Thank you all for your advice about making the repo headlight parts fit. I'll continue struggling with that today. I did go ahead and bend the rim tabs over more - very carefully - until the glass now appears to be firmly locked into place. Those wire rings, though, still cause me grief. I can't use the originals because when I took the headlights apart for restoration, the rusted and broken pieces simply fell out with the reflectors. So, I didn't see their orientation or placement. Thanks again for the help!
I have a new problem, however. In the interior panel kit I received from Snyder's, the very marginal instructions call for the door check straps to be tacked to the wood in the doors. Huh??? Considering that the doors are ALL steel, this may be difficult to do. In fact, I see no place where straps were ever located on the door skin: no holes, no remaining strap fragments, no indentations on the door skin raised edge for the strap to lie neatly (without bulging) beneath the cardboard door panel. In looking through Bruce's book with open '26-27 cars shown, I see no door straps on any of the open doors. So, my question is: were there even any door straps on these bodies? Perhaps earlier or later in production, but this one is a July, 1926 Touring.
Finally, in the wood kit, there were many pieces that do not go into my particular vintage production, being either for early or late Tourings. This particular car fits in the middle of those dates and apparaently uses very little of the EXPENSIVE wood kit. All four side hip panels simply slip into the crimped and rolled edges on the body, not being tacked into any wood. Was there still wood behind these cardboard hip panels? If so, to what end? I see no way of anchoring these wood pieces if they are supposed to be installed. There was a wood frame for the rear beackseat rest, but nothing for the front. Is there supposed to be a framework also for the front seat backrest? If not, what keeps the back seat rest springs from just being crushed against the metal panel behind? And how would the seat springs be anchored? I looked at the wood placement diagram from New Ford Wood and it shows NO wood backrest configuration. By the way, there was no such diagram included with the very expensive wood kit; only a list of the wood in the kit and whether each piece was intended for an early or late Touring. Very helpful.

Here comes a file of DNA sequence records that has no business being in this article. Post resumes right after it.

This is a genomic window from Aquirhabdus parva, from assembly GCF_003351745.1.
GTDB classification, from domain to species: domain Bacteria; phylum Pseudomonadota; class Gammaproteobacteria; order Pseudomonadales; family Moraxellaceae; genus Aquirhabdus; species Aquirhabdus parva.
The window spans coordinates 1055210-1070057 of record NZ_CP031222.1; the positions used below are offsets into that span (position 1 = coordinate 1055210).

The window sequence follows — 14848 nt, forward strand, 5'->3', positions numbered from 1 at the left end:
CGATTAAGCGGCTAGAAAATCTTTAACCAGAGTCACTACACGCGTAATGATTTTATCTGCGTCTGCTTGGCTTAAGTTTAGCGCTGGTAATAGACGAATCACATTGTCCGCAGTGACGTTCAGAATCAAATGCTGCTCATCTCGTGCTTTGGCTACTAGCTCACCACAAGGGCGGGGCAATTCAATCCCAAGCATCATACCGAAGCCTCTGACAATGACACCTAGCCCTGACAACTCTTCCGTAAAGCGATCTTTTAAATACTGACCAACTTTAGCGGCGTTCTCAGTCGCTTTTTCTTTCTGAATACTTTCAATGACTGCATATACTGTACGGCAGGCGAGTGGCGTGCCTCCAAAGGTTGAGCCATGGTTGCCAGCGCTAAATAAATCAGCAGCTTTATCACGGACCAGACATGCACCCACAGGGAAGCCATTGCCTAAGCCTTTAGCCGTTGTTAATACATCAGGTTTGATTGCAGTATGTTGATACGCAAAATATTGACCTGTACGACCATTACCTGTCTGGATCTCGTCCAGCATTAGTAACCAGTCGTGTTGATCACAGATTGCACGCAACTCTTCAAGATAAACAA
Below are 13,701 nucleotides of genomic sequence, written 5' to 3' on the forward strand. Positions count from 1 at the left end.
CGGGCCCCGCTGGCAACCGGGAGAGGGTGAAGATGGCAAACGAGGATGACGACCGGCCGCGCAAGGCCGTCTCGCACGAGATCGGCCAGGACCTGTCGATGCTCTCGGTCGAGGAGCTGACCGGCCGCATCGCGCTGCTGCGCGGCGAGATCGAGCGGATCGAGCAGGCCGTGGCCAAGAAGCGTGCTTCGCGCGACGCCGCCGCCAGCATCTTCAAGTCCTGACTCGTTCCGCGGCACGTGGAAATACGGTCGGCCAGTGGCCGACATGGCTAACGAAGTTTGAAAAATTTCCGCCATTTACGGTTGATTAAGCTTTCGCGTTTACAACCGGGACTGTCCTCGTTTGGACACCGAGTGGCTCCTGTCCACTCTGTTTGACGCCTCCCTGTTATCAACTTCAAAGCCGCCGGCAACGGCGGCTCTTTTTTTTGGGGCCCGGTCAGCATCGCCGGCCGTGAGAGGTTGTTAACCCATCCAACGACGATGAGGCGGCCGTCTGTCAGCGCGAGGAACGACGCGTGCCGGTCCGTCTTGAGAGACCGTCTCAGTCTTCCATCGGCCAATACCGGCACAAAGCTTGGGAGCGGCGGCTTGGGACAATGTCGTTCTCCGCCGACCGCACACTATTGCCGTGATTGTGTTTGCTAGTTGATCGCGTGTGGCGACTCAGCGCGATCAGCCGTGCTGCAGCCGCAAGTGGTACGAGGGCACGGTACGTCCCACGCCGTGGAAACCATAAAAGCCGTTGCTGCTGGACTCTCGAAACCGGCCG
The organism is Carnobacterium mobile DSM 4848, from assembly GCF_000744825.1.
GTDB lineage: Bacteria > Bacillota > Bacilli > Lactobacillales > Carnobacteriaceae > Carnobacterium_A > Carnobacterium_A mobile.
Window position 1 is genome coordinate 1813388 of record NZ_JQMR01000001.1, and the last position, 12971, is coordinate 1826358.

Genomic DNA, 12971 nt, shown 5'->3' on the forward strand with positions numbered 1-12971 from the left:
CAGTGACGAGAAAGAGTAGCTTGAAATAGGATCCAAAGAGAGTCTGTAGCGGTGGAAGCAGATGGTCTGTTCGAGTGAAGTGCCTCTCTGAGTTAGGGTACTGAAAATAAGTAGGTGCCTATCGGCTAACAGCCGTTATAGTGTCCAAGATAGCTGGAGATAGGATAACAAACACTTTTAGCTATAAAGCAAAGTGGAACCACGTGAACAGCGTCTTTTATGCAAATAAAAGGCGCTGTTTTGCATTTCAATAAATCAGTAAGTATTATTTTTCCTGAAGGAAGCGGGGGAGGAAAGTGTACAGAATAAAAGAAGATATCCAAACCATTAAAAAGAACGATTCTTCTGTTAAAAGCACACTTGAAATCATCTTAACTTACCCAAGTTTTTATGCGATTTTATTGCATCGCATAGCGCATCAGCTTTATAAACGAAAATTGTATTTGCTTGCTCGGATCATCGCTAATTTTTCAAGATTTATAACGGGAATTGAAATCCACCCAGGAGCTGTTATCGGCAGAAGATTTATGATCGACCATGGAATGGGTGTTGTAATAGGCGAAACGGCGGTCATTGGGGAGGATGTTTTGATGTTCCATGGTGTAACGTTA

Hmmm. Wood pieces that aren't used are supplied in the kit, yet wood that is needed for the front seat backrest is NOT included. One rear top rail curved piece was two inches away from the body in the arc and many pieces had to be HEAVILY sanded and trimmed to fit. Very disappointing quality wood kit overall. Have others had the same problem? And we wonder why American production is going off-shore when we as a country can't even make little wood pieces properly anymore!
These problems are typical for the way this restoration has been going, in case you sense a hint of frustration in the air coming from my direction. It's enough to drive a guy to Model A's.
There should be a wood strip in each of the door posts Front has one at the post where the hinges are and one where the striker plate is. The upholstery is tacked to that strip. The strip is behind the metal and the tacks go through the holes. On the back, the strip is on the post where the striker plate is located. There is also a curved piece of wood at the curved door opening below the door. I don't have any straps on my touring.
I haven't seen a 26 Touring up close but isn't there two vertical metal strips that support the front seat-back? You can just make out one in the drawing below.
The only wood in the front seat is the tack strip around the top and the tack strip at the bottom back which is bolted on the metal seat riser at the back. There are also wood strips at each side of the seat riser to tack the side pannel. There are no vertical wood supports on the front seat back rest.
for the springs in the headlight buckets, you must lock the ends first before you place them. You cannot lock them after they are inside the buckets.